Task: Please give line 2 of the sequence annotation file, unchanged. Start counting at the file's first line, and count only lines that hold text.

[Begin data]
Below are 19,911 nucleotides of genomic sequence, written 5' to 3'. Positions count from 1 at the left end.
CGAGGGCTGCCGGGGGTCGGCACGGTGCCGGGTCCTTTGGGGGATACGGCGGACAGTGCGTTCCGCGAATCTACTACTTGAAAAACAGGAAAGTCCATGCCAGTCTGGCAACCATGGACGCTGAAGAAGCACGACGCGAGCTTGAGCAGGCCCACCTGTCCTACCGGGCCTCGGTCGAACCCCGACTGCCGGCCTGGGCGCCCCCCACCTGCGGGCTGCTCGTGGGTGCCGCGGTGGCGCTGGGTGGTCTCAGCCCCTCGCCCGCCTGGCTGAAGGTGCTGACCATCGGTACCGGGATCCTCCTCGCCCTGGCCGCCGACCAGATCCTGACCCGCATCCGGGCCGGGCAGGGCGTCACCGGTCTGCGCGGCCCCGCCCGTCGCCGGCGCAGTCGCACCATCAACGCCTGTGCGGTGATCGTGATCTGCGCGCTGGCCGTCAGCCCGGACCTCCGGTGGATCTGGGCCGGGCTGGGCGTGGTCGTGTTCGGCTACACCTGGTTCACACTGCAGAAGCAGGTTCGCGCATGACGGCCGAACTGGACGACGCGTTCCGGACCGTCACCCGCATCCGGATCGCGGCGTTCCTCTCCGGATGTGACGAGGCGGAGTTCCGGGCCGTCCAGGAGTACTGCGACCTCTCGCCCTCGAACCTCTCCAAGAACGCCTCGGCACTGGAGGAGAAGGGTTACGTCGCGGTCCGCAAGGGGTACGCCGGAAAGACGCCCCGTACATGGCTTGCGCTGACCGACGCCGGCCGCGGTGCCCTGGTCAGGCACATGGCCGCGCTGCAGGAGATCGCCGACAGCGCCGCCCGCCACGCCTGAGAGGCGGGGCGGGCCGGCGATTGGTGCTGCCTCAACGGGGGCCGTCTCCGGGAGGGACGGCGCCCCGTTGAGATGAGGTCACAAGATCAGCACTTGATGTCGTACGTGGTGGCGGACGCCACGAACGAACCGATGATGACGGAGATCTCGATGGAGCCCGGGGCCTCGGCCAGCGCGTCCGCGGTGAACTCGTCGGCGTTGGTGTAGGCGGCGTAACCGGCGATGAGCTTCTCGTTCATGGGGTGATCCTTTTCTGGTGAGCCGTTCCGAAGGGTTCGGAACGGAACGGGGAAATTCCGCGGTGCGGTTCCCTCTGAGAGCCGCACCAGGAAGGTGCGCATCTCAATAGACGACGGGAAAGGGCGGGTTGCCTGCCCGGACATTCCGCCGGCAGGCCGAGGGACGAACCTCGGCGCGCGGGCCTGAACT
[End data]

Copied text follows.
CGAGGGCTGCCGGGGGTCGGCACGGTGCCGGGTCCTTTGGGGGATACGGCGGACAGTGCGTTCCGCGAATCTACTACTTGAAAAACAGGAAAGTCCATGCCAGTCTGGCAACCATGGACGCTGAAGAAGCACGACGCGAGCTTGAGCAGGCCCACCTGTCCTACCGGGCCTCGGTCGAACCCCGACTGCCGGCCTGGGCGCCCCCCACCTGCGGGCTGCTCGTGGGTGCCGCGGTGGCGCTGGGTGGTCTCAGCCCCTCGCCCGCCTGGCTGAAGGTGCTGACCATCGGTACCGGGATCCTCCTCGCCCTGGCCGCCGACCAGATCCTGACCCGCATCCGGGCCGGGCAGGGCGTCACCGGTCTGCGCGGCCCCGCCCGTCGCCGGCGCAGTCGCACCATCAACGCCTGTGCGGTGATCGTGATCTGCGCGCTGGCCGTCAGCCCGGACCTCCGGTGGATCTGGGCCGGGCTGGGCGTGGTCGTGTTCGGCTACACCTGGTTCACACTGCAGAAGCAGGTTCGCGCATGACGGCCGAACTGGACGACGCGTTCCGGACCGTCACCCGCATCCGGATCGCGGCGTTCCTCTCCGGATGTGACGAGGCGGAGTTCCGGGCCGTCCAGGAGTACTGCGACCTCTCGCCCTCGAACCTCTCCAAGAACGCCTCGGCACTGGAGGAGAAGGGTTACGTCGCGGTCCGCAAGGGGTACGCCGGAAAGACGCCCCGTACATGGCTTGCGCTGACCGACGCCGGCCGCGGTGCCCTGGTCAGGCACATGGCCGCGCTGCAGGAGATCGCCGACAGCGCCGCCCGCCACGCCTGAGAGGCGGGGCGGGCCGGCGATTGGTGCTGCCTCAACGGGGGCCGTCTCCGGGAGGGACGGCGCCCCGTTGAGATGAGGTCACAAGATCAGCACTTGATGTCGTACGTGGTGGCGGACGCCACGAACGAACCGATGATGACGGAGATCTCGATGGAGCCCGGGGCCTCGGCCAGCGCGTCCGCGGTGAACTCGTCGGCGTTGGTGTAGGCGGCGTAACCGGCGATGAGCTTCTCGTTCATGGGGTGATCCTTTTCTGGTGAGCCGTTCCGAAGGGTTCGGAACGGAACGGGGAAATTCCGCGGTGCGGTTCCCTCTGAGAGCCGCACCAGGAAGGTGCGCATCTCAATAGACGACGGGAAAGGGCGGGTTGCCTGCCCGGACATTCCGCCGGCAGGCCGAGGGACGAACCTCGGCGCGCGGGCCTGAACT